In both low and middle income countries, well established arguments and solid evidence confirm that there is no real development without peace and only the peace of the graveyard without development. These conclusions have shifted the fulcrum of discussion about development over the past several years. But they have not yet added up to telling anybody how to do it.
To many disinterested observers last week's Kenya elections seem like a victory not only for President-elect Uhuru Kenyatta, for his Jubilee Alliance, and for the Kikuyu and Kalenjin tribes represented by Kenyatta and his running mate William Ruto.
Our second Conflict Ideas Forum was on the topic of large-scale violent conflict that neither fits formal and familiar definitions of "armed conflict", nor does it fit into the mandates of international institutions.
The Nobel Lecture when the EU received the 2012 Peace Prize was a speech in two chapters, the first delivered by Herman Van Rompuy, the President of the Council (pictured), and the second by Jose Barroso, President of the Commission. It was van Rompuy who addressed the issues I raised in yesterday’s post and he did it pretty well.
The Nobel Lecture
Today, Monday 10 December, in Oslo City Hall and then in the banqueting rooms of the Grand Hotel in the evening, the European Union receives and celebrates the Nobel Peace Prize 2012.
Euro-phobes and sceptics
‘Now I see it differently’, said one of the participants on our four-day course on conflict analysis and conflict sensitivity in Birmingham, UK last month.
The event, designed to train and prepare civilians for crisis management missions worldwide, brought together members of EU, UN and OSCE missions in Afghanistan, Democratic Republic of Congo, Haiti, Kosovo and elsewhere.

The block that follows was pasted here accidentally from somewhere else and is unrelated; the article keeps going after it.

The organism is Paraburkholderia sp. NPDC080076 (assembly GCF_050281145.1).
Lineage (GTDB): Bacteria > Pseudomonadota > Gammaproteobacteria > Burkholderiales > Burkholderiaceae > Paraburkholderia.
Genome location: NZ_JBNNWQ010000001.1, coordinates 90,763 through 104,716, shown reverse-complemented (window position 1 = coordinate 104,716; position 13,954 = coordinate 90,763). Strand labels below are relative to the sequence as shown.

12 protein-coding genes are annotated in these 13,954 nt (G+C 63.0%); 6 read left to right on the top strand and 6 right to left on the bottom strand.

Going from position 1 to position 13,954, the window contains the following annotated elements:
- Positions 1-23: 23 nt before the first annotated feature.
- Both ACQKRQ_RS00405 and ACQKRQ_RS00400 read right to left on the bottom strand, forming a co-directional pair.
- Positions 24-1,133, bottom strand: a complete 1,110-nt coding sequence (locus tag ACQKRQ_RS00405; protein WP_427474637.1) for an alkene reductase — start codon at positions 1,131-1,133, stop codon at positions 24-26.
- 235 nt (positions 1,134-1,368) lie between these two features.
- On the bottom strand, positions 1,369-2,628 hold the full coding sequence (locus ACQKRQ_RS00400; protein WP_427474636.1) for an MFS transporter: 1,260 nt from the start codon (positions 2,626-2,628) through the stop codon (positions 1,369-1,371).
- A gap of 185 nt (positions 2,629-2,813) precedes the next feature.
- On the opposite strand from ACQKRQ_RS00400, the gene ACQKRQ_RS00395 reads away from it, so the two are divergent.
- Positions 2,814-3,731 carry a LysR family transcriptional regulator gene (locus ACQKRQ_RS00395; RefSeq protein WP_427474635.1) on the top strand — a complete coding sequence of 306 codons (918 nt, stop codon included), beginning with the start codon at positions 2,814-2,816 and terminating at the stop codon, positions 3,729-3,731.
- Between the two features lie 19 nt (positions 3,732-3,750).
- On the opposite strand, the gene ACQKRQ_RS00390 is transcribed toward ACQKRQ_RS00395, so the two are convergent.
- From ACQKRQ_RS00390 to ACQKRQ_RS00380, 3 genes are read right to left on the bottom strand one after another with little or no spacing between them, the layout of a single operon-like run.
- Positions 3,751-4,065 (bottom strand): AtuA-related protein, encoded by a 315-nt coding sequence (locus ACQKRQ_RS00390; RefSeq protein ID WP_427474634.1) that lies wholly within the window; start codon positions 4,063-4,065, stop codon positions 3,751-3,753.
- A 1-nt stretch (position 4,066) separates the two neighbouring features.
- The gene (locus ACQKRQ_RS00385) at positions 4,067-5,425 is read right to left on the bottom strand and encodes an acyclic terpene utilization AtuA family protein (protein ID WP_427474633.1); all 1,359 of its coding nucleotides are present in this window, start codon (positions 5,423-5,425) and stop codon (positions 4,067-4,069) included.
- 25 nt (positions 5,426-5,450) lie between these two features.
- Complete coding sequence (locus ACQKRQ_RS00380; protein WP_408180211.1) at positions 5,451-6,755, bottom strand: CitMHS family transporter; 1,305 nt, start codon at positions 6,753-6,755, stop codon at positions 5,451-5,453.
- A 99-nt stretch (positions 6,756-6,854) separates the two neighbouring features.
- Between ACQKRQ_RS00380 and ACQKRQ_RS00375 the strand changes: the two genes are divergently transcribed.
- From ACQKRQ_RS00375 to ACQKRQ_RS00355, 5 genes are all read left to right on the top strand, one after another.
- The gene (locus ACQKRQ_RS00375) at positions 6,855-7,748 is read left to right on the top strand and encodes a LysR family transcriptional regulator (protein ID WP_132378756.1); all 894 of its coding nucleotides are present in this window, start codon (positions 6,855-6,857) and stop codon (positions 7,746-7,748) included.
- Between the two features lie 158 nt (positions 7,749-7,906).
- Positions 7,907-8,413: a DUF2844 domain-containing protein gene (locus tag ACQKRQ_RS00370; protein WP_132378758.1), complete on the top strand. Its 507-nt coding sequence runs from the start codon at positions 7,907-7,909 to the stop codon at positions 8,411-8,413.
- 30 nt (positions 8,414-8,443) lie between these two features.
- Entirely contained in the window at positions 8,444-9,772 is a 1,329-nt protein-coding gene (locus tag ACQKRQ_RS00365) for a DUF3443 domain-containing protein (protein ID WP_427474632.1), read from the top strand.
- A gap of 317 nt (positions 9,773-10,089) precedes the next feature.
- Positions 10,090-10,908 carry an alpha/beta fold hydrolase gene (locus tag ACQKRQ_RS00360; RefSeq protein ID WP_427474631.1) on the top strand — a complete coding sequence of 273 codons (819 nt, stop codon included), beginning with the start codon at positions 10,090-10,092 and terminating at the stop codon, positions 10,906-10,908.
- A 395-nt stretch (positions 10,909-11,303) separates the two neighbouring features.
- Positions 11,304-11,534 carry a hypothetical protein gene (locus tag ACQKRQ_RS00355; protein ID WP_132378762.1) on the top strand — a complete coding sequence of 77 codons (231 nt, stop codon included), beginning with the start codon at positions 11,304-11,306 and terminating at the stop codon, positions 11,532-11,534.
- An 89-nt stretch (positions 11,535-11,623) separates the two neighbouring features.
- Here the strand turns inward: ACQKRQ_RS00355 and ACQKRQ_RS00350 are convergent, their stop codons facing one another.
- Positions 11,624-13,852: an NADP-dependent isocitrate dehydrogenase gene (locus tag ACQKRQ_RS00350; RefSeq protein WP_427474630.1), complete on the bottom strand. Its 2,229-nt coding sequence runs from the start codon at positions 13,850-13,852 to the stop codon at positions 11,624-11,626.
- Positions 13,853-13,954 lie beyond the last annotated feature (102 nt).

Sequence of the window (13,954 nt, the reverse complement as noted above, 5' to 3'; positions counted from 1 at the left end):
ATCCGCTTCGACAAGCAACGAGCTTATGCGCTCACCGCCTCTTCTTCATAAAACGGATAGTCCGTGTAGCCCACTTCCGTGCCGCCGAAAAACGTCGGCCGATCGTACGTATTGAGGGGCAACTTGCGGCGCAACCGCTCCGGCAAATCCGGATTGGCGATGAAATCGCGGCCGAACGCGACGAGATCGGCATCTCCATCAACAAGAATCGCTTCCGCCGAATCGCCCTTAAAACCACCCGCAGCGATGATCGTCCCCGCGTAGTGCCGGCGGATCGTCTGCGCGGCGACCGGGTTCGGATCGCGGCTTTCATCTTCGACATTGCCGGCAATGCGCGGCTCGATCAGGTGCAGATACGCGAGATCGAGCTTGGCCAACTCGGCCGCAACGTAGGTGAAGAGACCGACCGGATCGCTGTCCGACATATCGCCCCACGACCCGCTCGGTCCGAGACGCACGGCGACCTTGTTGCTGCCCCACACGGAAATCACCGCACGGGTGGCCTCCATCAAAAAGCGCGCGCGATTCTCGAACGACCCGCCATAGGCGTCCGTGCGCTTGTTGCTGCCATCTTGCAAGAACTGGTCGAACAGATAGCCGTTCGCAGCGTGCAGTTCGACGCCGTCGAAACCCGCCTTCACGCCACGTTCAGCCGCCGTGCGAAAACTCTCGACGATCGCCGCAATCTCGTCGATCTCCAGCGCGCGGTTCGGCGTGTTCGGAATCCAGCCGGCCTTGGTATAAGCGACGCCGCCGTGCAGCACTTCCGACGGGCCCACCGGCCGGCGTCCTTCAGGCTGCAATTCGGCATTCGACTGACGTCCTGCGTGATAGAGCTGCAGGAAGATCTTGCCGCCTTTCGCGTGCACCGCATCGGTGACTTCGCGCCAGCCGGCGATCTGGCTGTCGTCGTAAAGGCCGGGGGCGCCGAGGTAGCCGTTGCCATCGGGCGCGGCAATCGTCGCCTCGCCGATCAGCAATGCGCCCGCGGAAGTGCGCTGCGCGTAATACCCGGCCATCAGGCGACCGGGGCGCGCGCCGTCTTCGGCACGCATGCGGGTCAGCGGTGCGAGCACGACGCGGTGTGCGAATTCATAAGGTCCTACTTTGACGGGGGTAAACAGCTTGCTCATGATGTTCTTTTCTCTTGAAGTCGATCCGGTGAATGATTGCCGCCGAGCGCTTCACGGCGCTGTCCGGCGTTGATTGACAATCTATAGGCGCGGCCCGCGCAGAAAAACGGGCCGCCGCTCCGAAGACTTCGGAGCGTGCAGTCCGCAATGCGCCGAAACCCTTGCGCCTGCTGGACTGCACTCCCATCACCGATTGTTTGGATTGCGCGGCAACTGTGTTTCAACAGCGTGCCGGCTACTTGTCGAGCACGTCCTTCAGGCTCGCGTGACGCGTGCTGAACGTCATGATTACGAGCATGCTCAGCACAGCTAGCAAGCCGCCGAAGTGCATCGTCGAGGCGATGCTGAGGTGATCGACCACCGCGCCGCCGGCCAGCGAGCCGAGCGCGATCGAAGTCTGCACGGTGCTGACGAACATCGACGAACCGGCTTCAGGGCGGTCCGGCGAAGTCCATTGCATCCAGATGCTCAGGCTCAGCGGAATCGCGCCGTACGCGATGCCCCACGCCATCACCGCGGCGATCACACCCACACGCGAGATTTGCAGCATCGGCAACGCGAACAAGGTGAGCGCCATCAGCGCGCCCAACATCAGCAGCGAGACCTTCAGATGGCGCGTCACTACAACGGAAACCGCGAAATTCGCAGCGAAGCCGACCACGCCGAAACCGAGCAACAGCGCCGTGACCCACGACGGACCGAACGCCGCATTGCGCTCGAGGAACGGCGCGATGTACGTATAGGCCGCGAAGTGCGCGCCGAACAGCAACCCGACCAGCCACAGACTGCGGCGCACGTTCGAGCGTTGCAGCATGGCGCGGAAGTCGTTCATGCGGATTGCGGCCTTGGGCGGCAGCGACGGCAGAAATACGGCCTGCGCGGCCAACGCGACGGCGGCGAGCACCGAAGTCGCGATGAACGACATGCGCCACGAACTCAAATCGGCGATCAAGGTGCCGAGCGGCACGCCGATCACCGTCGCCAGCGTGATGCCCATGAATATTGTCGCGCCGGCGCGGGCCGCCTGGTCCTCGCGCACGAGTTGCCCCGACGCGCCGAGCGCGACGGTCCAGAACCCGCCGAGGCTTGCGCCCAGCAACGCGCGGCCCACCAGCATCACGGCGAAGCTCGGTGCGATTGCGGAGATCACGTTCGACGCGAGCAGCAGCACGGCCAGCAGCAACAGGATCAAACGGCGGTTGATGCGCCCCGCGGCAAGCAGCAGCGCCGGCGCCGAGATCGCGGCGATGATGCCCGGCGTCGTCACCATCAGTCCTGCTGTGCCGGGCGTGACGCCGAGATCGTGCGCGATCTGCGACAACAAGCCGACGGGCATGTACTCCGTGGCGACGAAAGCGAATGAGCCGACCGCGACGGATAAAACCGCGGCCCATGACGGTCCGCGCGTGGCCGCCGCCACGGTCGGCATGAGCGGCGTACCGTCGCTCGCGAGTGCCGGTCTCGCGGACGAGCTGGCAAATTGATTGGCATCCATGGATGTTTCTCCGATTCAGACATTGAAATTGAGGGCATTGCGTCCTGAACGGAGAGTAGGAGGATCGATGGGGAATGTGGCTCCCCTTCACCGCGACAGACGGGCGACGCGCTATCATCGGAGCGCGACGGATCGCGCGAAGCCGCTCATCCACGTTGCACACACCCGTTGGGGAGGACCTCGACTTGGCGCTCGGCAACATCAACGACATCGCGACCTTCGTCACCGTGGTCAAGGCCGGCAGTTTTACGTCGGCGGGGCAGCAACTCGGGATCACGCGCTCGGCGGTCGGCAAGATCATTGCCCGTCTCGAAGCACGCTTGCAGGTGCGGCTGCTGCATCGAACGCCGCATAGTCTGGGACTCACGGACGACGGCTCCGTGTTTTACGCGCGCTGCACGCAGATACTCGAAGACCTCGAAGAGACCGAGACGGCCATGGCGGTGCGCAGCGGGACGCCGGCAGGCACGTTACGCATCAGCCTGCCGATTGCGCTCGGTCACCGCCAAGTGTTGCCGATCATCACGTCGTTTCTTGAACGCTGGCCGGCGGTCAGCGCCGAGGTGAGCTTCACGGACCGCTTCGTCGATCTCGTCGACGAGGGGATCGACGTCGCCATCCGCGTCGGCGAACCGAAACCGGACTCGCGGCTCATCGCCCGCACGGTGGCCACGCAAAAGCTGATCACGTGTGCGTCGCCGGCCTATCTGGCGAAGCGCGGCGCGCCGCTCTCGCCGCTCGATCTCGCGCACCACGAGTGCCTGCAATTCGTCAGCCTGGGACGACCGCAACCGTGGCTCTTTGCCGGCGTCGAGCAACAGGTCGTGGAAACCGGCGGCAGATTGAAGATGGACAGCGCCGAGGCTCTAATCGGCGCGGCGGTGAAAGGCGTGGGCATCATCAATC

Here our Climate Change and Conflict Adviser Janani Vivekananda shares her thoughts on a recent trip to Rio, Brazil.
Hot on the heels of the Olympic flag, I found myself making the journey from London to Rio for a conference last week.
In the more than 50 years since its independence, Sudan has suffered from recurring civil wars causing extensive suffering and devastation. With the Comprehensive Peace Agreement in 2005 hopes rose for peaceful co-existence and development. However, since the secession of South Sudan in 2011, the situation can at best be described as non-war. A positive peace seems to be far away.
Through a participatory afternoon we will share experiences and approaches to working with young people on issues of conflict both in the UK and abroad. Contributors include the British Red Cross, Marsden Heights Community College, Refugee Youth, International Alert and Y Care International.
For more information and to download a booking form, see the attachments below.
Browse through the images below of some of the comedians that have taken part in International Alert’s ‘Are You Taking the Peace?’ series, and find out what they think peace is and why it’s so important.
Want to know when our next ‘Are You Taking the Peace?’ event is taking place? Click HERE.
This paper uses Alert’s peacebuilding framework to explore questions about peace and peacebuilding in South Sudan and Sudan.
Important underlying factors of conflict remain unaddressed within both countries, and the paper makes three broad recommendations to those in South Sudan and Sudan who are concerned to build a more comprehensive and more stable peace, and to those in the international community wishing to support their efforts.